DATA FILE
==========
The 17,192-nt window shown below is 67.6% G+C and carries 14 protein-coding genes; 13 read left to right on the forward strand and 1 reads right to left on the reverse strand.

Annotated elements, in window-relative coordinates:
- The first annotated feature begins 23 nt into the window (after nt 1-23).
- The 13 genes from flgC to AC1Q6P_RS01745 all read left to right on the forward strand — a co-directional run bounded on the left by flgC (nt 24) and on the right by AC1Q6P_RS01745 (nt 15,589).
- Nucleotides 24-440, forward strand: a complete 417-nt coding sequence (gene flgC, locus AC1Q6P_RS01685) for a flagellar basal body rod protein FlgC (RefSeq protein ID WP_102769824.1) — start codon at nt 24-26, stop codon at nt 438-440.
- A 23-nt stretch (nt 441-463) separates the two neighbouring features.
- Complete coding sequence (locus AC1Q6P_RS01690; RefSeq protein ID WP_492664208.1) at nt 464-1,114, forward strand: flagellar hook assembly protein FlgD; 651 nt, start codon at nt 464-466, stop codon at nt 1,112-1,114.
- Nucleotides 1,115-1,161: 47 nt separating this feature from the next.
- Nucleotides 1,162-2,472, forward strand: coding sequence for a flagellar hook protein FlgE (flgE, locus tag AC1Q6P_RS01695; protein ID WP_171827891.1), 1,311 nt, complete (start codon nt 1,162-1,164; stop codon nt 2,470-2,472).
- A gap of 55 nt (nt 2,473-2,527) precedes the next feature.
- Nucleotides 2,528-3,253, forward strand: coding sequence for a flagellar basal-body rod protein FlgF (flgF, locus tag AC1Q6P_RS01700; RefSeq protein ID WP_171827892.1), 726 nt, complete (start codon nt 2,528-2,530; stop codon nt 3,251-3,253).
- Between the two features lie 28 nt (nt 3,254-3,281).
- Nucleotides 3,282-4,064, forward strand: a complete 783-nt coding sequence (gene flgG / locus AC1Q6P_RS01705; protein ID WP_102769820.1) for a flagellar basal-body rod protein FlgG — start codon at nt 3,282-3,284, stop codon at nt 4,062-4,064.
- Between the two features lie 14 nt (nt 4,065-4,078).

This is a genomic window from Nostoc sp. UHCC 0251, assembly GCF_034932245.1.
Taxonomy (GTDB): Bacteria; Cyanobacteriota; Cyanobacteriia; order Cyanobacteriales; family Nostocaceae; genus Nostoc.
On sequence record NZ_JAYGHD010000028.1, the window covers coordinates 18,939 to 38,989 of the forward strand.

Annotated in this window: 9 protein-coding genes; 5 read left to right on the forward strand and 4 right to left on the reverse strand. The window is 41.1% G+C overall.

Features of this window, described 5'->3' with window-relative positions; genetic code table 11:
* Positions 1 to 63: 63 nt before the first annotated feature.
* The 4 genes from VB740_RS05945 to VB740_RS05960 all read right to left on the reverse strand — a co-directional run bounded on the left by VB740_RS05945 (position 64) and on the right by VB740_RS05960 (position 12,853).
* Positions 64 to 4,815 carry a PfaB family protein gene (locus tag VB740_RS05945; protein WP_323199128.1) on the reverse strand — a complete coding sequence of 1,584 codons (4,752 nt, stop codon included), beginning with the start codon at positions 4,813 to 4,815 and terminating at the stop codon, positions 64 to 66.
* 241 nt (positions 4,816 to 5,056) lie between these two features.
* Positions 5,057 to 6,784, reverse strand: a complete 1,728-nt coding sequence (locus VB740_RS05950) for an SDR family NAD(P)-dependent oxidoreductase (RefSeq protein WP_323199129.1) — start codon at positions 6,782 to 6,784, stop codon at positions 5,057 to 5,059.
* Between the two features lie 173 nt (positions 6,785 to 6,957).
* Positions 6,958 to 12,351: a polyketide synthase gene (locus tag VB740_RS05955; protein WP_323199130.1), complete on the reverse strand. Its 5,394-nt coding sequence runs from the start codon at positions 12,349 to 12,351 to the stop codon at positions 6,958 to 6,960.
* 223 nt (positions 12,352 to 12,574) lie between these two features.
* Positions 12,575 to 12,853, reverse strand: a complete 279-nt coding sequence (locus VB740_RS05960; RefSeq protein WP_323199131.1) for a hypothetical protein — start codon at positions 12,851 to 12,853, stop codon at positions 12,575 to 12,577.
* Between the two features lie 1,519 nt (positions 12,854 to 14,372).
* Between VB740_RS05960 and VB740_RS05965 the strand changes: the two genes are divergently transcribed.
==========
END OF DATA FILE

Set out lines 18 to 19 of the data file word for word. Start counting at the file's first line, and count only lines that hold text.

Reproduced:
Annotated in this window: 9 protein-coding genes; 5 read left to right on the forward strand and 4 right to left on the reverse strand. The window is 41.1% G+C overall.

Features of this window, described 5'->3' with window-relative positions; genetic code table 11: